A Midsummer Night's Dream - Scherzo Felix Mendelssohn
Dvorak’s finest Symphony links Prague, London and Glasgow.
There seemed to be no end of inspirational sources for Dvorak as he began this work in late 1884 after a break from symphonic writing for a number of years. Brahms, his friend and mentor, had just completed his third symphony and Dvorak - a newly elected honorary member of the Philharmonic Society of London - received a commission for a new symphony. But if you believe the stories, it was on one of his daily trips to Prague’s busy railway station that the enthusiastic trainspotter finally found his inspiration. Troops were arriving in Prague for a special concert to support the early struggle for a Czech homeland, and Dvorak was inspired by his intense patriotism and political leanings to compose music which he believed 'must be capable of stirring the world, and may God grant that it will'.
But if you, like me, are hooked on Dvorak’s lovely melodies and want to share in his musical ideas rather than his political ones, the symphony doesn’t disappoint. There are plenty of those trademark sunlit passages, with warm-hearted lyrical themes throughout. But there’s also a darker side to this symphony with a sense of tragedy alongside the rustic bird song and horn calls.
The entire symphony begins with an almost ominous tone, but in the second movement Dvorak reflects on his own personal crisis. The recent death of his mother and of his eldest child weighed heavily, and to the second movement he added his own footnote: 'From the sad years'. That mournful sense of loss re-emerges in the final movement; but the symphony ends with an assertive defiance, underlining the composer’s belief that his dreams for nationhood would be achieved.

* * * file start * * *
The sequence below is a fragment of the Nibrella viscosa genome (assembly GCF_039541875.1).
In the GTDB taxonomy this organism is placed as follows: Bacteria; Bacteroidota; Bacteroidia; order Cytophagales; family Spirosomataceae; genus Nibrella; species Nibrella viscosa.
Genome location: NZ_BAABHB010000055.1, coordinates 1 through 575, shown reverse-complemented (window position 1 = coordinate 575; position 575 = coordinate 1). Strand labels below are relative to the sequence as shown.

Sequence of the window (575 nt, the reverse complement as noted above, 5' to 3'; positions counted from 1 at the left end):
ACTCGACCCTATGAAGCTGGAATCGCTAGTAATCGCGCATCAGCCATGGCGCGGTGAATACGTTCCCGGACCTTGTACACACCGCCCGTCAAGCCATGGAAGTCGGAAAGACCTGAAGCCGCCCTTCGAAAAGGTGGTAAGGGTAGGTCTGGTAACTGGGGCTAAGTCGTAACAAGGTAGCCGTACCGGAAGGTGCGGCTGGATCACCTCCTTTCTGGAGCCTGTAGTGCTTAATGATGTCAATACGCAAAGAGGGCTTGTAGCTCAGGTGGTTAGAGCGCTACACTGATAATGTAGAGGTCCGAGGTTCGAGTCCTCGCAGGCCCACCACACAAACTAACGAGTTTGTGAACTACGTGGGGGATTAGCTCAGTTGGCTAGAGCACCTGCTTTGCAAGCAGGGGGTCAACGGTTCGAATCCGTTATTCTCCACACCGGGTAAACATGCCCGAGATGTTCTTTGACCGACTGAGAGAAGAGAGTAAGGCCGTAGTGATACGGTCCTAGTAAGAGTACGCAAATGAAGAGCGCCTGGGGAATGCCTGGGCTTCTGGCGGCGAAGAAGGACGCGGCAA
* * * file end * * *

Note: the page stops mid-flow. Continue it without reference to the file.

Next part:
The symphony marked an important milestone in Dvorak’s life - and it was the only one he completed under a commission. The work was completed in a mere three months and the composer himself conducted the premiere in London’s St. James’s Hall on 22 April 1885. That’s the reason given for it’s title – the London symphony – but this is perhaps one of his most nationalistic works, packed with references to his Czech homeland and full of Slavonic melodies. If you’re in any doubt – Dvorak himself underlined his emotional connection when he wrote his own proclamation on the score; ‘God, Love and Country’.
If Dvorak hoped his hugely successful London premiere would secure publication of his Seventh Symphony, he must have been disappointed by the miserable 3000 marks he was offered by his publisher – who also demanded cuts to the work. Finally, a compromise was reached when small cuts were made to the second movement, but Dvorak received double the original fee! A small price to pay for one of the most glorious symphonies, and certainly Dvorak’s greatest.